Ukrainian Air Force_IMG_3013-B

Flankers on TDY at Starokostiantyniv

On April 16th 2015  a contingent of 7 Su-27 Flankers, consisting of two Su-27UB and five SU-27P arrived at Starokostiantyniv Air Base for a deployment. The aircraft belong to 39 independent Squadron of Tactical aviation from Ozerne. Currently Ozerne airbase is overhauled. So all aircraft are relocated to other air bases until their home airbase reopens. Supporting troops and additional equipment were flown in by an An-26 from Vinnitsa airbase.

Upon arrival all Flankers were fully armed with R-27R middle-range, air-to air, with semi-active radar homing (АА-10 Alamo-A) missiles under the fuselage. The bigger missiles under wings are R-27T (АА-10 Alamo-B) with heat (infra-red homing, passive homing using IR seeker head. The smaller missiles under wings are R-73M (AA-11 Archer) short-range air-to-air missiles with infra-red homing. All these missiles were designed in former USSR but produced in Ukraine (in Kiev). Therefore, the Russians can have some problems with armament of their fighters – especially produced for export.

Su-27P bort number 37 is one of the few that has been repainted in the ‘digital’ or ‘pixel’ colour scheme. This schema is applied after overhaul at the  MiG Remont maintenance facility in Zaparozhye.

By the end of May these aircraft were still at Starokostiantyniv flying training missions on a regular basis.

Ukrainian Air Force_IMG_2579-B


The current conflict with Russia concerning eastern Ukraine and Crimea has a big impact on Ukraine and therefore on the Ukraine Air Force. Ukraine inherited a great number of aircraft from Russia when it became independent. However, due to limited funds, and because large numbers of aircraft were not needed at the time, a lot of aircraft were taken out of service. Also the number of operational Su-24 aircraft was reduced. Due to the war tensions the need of operational tactical aircraft increased. Several aircraft were downed by AAA.

Though the Su-24M bomber end the Su-24MR reconnaissance aircraft were put through refurbishment programs in small numbers, the Ukraine Air Force is now thinking to develop a modernization program for these aircraft. They cannot, and will not, rely on Russia for modernization programs and weapons anymore, due to the ongoing conflict.   Therefore, the Ukraine air Force might look to the West, hoping to use western weapon systems e.g. on the Su-24 aircraft. Otherwise, they will have to develop their own systems. They have the knowledge and the capability to accomplish this if sufficient funds are available.

Patrick Roegies on EmailPatrick Roegies on Facebook
Patrick Roegies
Patrick Roegies is born and raised in Tilburg, the Netherlands and currently resides in Sittard in the south of the Netherlands where he lives with his wife Joyce. Patrick graduated from a technical study at the HTS in Tilburg in 1997. He currently works as a head of an equipment engineering department in the south of the Netherlands.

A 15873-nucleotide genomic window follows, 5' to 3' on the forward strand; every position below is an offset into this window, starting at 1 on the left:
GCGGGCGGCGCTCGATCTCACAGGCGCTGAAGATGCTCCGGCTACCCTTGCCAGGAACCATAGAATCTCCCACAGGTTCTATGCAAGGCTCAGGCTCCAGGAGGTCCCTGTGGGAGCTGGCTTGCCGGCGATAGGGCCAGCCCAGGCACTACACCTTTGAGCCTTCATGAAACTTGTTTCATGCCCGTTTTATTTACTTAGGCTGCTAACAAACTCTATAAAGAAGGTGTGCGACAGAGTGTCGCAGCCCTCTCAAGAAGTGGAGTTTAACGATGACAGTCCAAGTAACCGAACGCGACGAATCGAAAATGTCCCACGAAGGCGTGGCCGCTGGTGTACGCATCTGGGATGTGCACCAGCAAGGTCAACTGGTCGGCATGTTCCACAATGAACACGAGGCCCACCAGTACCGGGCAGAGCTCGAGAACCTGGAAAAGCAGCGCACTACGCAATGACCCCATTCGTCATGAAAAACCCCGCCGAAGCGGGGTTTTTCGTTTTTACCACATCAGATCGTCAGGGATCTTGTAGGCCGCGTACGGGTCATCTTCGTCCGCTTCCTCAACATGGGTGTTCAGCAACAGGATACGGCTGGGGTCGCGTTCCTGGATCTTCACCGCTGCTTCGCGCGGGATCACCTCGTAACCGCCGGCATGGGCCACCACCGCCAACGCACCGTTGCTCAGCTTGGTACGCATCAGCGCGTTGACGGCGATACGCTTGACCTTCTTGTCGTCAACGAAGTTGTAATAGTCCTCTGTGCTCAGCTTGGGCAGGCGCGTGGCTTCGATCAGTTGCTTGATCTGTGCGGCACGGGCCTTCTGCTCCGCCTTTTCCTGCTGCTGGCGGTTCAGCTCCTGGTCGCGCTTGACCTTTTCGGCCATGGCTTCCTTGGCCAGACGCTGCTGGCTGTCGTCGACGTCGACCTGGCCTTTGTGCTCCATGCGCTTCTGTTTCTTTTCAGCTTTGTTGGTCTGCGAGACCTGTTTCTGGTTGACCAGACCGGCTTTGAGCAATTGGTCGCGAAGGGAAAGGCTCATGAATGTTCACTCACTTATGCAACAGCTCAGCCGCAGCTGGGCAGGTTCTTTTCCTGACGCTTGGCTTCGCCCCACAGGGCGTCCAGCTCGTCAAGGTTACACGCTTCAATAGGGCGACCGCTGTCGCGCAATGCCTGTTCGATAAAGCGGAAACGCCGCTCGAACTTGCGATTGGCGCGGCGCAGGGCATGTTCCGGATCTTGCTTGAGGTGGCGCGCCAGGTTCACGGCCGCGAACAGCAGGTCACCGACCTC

His passion towards aviation started at the age of 7 in 1977 when his father took him to nearby Gilze Rijen Air Force base where he witnessed his first howling F-104 Starfighters which were practicing and as a result he got addicted immediately. The F-104’s were present in order to determine a tactic to create a diversion for the "train highjack" which was going on in the Netherlands at that time. The F-104's were meant to create a diversion by performing an overshoot, kicking in the afterburner directly over the train, creating confusion with the hijackers and enabling the police to master the hijackers. This action has actually been performed and worked.

This is when his passion towards aviation was born. He got permission from his parents to visit the airbase every free hour he had and his father showed him the way by bicycle. Patrick got his first camera in 1984 which was a Canon T50 and shot Kodachrome 64 slides of mainly military aircraft. He changed his gear in the mid-nineties to Nikon and is a Nikon user ever since.

When Patrick obtained his driver license in 1989 he started to visit airbases all over Europe and from 1997 onwards he made worldwide visits to military airbases.

In order to further professionalize his work as an aviation photographer and journalist he started to write military aviation related articles based upon his visits to various nations and their Air Forces. He managed to publish his first article in 2003 and increased the numbers of publications every year.

Patrick can be reached at: [email protected]
Paul Gross on Email
Paul Gross
Photojournalist at Aviation Photography Digest
Paul J. Gross (46) was born in The Netherlands and raised under the smoke of Gilze-Rijen Air Base. Northrop NF-5’s flew over his home on a daily basis. During the summer of 1982 he noted a different silhouette in the sky: twelve “FF” coded F-15 Eagles of the 1st Tactical Fighter Wing out of Langley Virginia were temporarily deployed to Gilze-Rijen Air Base. His passion for aviation was born the day his father took him to the air base to witness these machines from close by. Paul entered the world of aviation photography in 1984. Decades of visits to air bases and aviation related businesses all over the world followed. To his surprise others were interested in his images and so this period saw his first publications, mostly in Dutch magazines. Since the early 2000’s his work has been published in almost all major aviation magazines, and also used for commercial purposes in calendars, websites etc. of aviation related companies.

Nowadays Paul selects a few aviation events per year to focus and report on. His goal is to bring aviation minded readers all over the world the best action photographs with an emphasis on the interaction between man and machine.

Paul can be contacted at [email protected]